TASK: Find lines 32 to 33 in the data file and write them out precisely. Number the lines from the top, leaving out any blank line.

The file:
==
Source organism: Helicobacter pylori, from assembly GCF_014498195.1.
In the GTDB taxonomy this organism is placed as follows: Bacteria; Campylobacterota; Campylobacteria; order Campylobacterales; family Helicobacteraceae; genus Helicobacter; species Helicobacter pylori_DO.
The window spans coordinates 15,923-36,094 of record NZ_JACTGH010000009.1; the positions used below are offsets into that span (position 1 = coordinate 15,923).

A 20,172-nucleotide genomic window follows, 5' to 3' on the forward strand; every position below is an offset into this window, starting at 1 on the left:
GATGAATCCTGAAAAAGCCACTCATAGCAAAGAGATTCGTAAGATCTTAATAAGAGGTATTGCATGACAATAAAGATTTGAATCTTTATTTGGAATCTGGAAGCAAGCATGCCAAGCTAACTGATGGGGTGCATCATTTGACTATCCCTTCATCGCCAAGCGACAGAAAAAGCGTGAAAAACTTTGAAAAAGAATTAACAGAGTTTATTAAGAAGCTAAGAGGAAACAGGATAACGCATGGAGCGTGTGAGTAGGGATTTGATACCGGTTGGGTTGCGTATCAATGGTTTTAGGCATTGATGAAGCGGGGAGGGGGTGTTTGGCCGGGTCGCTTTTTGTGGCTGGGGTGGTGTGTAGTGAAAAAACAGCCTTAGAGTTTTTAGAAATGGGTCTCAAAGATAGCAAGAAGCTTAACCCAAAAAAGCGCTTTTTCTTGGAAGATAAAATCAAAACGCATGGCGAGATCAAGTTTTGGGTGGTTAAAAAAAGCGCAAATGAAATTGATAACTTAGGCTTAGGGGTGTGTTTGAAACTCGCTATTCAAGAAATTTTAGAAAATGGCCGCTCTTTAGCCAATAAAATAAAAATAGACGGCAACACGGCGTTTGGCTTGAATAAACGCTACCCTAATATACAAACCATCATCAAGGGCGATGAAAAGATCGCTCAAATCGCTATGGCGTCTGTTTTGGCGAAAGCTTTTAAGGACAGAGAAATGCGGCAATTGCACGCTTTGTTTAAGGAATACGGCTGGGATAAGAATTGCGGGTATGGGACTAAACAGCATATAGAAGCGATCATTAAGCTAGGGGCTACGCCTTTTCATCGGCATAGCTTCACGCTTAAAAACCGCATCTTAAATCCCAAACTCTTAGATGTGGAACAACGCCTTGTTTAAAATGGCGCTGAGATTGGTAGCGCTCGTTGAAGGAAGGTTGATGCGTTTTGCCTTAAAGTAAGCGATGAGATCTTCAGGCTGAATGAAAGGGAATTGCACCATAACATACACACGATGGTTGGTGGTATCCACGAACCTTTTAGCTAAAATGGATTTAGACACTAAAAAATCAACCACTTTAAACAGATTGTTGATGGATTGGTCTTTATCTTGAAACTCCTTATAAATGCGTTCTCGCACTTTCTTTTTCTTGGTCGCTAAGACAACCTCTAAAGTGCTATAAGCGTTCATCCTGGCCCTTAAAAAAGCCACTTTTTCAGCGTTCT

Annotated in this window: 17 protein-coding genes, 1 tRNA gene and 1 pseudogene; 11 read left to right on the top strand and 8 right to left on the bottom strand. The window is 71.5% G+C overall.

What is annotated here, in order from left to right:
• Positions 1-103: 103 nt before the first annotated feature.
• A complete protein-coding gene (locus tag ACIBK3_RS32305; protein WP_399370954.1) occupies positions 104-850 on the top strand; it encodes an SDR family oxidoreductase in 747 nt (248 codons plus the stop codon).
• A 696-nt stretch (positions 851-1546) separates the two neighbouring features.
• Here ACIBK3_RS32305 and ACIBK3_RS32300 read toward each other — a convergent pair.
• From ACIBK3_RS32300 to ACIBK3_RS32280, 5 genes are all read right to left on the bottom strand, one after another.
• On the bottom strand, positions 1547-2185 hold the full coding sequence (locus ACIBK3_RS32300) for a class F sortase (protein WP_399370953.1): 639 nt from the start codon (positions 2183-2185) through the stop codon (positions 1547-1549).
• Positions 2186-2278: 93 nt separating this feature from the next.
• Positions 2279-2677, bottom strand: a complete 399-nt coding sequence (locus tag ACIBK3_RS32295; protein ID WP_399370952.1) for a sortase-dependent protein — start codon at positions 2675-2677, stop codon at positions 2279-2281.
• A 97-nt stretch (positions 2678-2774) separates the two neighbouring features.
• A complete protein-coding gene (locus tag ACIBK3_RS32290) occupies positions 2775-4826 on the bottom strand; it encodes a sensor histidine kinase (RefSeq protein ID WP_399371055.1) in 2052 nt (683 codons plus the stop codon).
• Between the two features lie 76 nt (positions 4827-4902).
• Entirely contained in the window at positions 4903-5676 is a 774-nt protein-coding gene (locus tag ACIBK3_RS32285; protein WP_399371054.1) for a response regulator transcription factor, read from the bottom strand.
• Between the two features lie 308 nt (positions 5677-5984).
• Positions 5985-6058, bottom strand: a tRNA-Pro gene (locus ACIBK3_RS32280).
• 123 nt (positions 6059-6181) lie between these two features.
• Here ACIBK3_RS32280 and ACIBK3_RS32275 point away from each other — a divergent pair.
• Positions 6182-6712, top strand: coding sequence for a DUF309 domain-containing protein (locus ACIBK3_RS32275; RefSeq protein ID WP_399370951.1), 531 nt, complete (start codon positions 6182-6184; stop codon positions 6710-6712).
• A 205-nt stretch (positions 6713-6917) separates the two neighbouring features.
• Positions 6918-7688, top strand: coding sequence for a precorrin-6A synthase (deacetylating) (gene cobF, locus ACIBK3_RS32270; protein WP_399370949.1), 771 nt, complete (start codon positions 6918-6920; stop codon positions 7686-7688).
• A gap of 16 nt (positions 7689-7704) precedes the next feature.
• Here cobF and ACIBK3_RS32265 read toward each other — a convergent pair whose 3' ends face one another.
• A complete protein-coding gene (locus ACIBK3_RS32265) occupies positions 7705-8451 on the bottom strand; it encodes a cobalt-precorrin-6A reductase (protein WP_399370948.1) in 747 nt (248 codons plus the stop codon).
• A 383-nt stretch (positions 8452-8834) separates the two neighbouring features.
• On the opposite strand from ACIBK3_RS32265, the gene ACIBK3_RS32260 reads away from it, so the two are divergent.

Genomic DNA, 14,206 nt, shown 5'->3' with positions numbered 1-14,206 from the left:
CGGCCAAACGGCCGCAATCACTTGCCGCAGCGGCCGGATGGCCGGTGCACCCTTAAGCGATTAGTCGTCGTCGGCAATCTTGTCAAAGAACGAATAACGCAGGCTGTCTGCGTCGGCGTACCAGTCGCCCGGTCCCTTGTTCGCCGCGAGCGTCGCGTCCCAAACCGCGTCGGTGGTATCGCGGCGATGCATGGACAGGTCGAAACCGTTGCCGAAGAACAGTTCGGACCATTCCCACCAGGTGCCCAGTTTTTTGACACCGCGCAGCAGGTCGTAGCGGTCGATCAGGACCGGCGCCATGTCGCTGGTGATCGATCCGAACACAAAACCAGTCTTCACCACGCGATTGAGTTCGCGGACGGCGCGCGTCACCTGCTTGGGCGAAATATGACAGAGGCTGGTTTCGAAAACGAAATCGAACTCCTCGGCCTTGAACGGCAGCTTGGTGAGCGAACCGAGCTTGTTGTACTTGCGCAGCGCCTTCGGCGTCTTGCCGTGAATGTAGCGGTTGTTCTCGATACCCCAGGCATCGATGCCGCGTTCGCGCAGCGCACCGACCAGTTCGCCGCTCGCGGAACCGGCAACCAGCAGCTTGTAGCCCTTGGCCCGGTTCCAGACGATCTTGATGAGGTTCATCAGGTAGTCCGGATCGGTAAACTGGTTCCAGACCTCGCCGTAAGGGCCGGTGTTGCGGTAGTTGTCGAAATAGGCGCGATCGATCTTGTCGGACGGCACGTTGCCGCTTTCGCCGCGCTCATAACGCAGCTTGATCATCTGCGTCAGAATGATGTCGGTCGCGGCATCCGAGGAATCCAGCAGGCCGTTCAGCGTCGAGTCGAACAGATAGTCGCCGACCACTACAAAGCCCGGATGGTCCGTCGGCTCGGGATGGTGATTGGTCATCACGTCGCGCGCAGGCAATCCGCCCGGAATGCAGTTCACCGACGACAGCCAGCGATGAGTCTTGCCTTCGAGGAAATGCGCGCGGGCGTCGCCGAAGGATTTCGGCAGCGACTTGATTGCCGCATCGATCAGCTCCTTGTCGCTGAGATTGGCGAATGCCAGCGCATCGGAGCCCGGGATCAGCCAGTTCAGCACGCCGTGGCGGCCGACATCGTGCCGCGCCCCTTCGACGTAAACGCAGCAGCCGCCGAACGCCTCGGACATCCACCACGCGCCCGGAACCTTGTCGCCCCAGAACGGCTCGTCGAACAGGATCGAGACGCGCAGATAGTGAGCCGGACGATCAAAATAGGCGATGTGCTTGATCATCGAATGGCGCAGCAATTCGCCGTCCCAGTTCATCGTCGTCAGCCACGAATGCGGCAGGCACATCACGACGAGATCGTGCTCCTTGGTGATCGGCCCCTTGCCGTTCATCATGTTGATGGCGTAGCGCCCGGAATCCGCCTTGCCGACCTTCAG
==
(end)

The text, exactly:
Genomic DNA, 14,206 nt, shown 5'->3' with positions numbered 1-14,206 from the left:
CGGCCAAACGGCCGCAATCACTTGCCGCAGCGGCCGGATGGCCGGTGCACCCTTAAGCGATTAGTCGTCGTCGGCAATCTTGTCAAAGAACGAATAACGCAGGCTGTCTGCGTCGGCGTACCAGTCGCCCGGTCCCTTGTTCGCCGCGAGCGTCGCGTCCCAAACCGCGTCGGTGGTATCGCGGCGATGCATGGACAGGTCGAAACCGTTGCCGAAGAACAGTTCGGACCATTCCCACCAGGTGCCCAGTTTTTTGACACCGCGCAGCAGGTCGTAGCGGTCGATCAGGACCGGCGCCATGTCGCTGGTGATCGATCCGAACACAAAACCAGTCTTCACCACGCGATTGAGTTCGCGGACGGCGCGCGTCACCTGCTTGGGCGAAATATGACAGAGGCTGGTTTCGAAAACGAAATCGAACTCCTCGGCCTTGAACGGCAGCTTGGTGAGCGAACCGAGCTTGTTGTACTTGCGCAGCGCCTTCGGCGTCTTGCCGTGAATGTAGCGGTTGTTCTCGATACCCCAGGCATCGATGCCGCGTTCGCGCAGCGCACCGACCAGTTCGCCGCTCGCGGAACCGGCAACCAGCAGCTTGTAGCCCTTGGCCCGGTTCCAGACGATCTTGATGAGGTTCATCAGGTAGTCCGGATCGGTAAACTGGTTCCAGACCTCGCCGTAAGGGCCGGTGTTGCGGTAGTTGTCGAAATAGGCGCGATCGATCTTGTCGGACGGCACGTTGCCGCTTTCGCCGCGCTCATAACGCAGCTTGATCATCTGCGTCAGAATGATGTCGGTCGCGGCATCCGAGGAATCCAGCAGGCCGTTCAGCGTCGAGTCGAACAGATAGTCGCCGACCACTACAAAGCCCGGATGGTCCGTCGGCTCGGGATGGTGATTGGTCATCACGTCGCGCGCAGGCAATCCGCCCGGAATGCAGTTCACCGACGACAGCCAGCGATGAGTCTTGCCTTCGAGGAAATGCGCGCGGGCGTCGCCGAAGGATTTCGGCAGCGACTTGATTGCCGCATCGATCAGCTCCTTGTCGCTGAGATTGGCGAATGCCAGCGCATCGGAGCCCGGGATCAGCCAGTTCAGCACGCCGTGGCGGCCGACATCGTGCCGCGCCCCTTCGACGTAAACGCAGCAGCCGCCGAACGCCTCGGACATCCACCACGCGCCCGGAACCTTGTCGCCCCAGAACGGCTCGTCGAACAGGATCGAGACGCGCAGATAGTGAGCCGGACGATCAAAATAGGCGATGTGCTTGATCATCGAATGGCGCAGCAATTCGCCGTCCCAGTTCATCGTCGTCAGCCACGAATGCGGCAGGCACATCACGACGAGATCGTGCTCCTTGGTGATCGGCCCCTTGCCGTTCATCATGTTGATGGCGTAGCGCCCGGAATCCGCCTTGCCGACCTTCAG